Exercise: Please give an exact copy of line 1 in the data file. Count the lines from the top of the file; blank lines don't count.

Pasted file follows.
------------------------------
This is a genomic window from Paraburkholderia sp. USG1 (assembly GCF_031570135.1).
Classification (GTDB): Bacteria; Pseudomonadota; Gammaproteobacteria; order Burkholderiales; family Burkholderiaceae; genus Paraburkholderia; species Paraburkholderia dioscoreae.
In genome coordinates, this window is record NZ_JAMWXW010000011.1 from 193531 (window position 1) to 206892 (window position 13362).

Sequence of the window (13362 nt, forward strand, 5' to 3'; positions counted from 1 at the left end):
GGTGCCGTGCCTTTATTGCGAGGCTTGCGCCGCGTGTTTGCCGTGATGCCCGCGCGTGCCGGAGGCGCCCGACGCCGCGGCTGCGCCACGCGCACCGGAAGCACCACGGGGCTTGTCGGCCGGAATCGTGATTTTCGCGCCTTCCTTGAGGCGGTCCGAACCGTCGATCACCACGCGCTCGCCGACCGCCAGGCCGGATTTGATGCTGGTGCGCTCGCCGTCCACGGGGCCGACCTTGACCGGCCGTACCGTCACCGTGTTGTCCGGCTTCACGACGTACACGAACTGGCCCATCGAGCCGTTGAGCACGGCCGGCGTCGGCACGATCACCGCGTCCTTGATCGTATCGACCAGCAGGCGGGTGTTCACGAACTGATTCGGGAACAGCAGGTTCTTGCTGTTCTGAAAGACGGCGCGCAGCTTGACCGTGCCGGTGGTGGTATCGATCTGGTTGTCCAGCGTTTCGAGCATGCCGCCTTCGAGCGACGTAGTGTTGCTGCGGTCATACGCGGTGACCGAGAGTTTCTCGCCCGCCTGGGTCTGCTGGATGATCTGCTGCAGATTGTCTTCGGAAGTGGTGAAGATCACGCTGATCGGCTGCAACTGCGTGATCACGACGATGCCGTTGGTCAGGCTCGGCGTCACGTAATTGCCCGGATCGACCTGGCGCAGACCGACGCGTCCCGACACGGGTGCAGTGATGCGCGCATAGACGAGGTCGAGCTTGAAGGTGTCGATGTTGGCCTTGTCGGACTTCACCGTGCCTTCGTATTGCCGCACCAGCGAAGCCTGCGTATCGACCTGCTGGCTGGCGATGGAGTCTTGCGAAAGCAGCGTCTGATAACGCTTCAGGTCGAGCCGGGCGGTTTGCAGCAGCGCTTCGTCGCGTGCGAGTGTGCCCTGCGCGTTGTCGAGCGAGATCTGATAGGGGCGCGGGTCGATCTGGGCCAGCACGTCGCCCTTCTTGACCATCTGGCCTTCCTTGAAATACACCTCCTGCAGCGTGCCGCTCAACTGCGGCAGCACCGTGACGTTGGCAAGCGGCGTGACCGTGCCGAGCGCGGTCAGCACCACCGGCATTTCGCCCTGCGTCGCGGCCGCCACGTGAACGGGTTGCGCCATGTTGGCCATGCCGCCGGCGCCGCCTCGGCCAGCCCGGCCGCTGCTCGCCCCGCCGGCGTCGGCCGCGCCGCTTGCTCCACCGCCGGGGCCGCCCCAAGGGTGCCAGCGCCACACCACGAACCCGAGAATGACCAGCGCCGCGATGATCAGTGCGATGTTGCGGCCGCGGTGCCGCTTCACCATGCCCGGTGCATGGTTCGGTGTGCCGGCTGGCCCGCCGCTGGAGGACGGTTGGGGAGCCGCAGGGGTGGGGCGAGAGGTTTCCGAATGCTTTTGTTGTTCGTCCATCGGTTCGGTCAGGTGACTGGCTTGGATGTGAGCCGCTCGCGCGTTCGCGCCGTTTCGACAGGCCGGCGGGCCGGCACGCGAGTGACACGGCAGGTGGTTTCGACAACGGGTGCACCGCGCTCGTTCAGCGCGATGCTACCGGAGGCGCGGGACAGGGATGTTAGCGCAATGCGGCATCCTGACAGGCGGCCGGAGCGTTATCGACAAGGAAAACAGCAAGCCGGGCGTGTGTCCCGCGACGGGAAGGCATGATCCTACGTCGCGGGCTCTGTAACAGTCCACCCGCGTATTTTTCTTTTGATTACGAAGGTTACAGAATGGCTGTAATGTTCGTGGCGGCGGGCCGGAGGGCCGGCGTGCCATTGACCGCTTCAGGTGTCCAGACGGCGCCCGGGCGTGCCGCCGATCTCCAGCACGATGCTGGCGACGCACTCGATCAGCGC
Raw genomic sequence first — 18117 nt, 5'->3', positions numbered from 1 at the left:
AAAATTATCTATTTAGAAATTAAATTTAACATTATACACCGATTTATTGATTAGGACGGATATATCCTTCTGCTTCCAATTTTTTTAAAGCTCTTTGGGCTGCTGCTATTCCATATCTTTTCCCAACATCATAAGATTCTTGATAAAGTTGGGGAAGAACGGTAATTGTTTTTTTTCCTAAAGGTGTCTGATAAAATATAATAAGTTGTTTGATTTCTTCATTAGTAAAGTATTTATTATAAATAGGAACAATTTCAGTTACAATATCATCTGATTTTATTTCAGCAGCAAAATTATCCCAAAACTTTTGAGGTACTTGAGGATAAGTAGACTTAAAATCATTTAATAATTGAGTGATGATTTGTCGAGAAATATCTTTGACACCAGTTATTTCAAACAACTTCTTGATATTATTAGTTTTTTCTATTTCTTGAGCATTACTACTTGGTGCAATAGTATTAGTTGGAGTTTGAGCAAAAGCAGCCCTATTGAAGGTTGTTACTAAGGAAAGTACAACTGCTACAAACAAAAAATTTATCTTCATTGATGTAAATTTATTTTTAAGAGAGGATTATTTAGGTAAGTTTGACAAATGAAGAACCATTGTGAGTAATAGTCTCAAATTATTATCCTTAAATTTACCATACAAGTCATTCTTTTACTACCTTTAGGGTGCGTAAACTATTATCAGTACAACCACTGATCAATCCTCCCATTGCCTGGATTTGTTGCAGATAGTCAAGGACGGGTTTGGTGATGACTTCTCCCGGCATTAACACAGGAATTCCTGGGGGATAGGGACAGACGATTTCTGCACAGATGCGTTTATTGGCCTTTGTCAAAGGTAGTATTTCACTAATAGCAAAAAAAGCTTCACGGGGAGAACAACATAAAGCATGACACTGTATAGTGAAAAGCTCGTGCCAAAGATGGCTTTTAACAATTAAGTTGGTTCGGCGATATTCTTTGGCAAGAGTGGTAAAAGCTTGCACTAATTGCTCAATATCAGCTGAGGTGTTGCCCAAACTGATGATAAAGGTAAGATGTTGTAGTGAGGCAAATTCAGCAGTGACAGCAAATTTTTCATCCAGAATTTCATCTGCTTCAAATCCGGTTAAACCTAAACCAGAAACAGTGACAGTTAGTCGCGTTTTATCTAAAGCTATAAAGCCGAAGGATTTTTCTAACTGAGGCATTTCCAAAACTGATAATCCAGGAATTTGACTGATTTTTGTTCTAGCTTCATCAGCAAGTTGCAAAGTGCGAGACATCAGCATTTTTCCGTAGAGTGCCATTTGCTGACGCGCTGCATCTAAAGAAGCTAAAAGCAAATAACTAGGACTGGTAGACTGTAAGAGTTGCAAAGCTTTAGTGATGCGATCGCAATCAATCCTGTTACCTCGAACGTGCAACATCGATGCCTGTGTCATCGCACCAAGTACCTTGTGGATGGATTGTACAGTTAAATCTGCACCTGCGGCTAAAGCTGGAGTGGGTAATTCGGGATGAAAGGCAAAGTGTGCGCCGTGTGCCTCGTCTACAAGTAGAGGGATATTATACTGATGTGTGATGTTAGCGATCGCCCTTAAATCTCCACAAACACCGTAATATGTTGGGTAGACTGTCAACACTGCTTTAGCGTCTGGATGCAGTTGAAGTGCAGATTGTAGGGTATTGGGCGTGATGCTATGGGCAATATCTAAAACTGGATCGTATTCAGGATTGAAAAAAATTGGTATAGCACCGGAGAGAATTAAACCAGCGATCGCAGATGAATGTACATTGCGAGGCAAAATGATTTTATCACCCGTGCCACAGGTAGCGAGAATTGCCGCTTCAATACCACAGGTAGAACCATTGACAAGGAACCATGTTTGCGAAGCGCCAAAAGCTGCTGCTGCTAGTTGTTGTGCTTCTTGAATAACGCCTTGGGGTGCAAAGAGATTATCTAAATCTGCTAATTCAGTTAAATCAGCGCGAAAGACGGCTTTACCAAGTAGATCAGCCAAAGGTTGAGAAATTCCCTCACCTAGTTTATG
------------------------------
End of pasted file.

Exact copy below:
This is a genomic window from Paraburkholderia sp. USG1 (assembly GCF_031570135.1).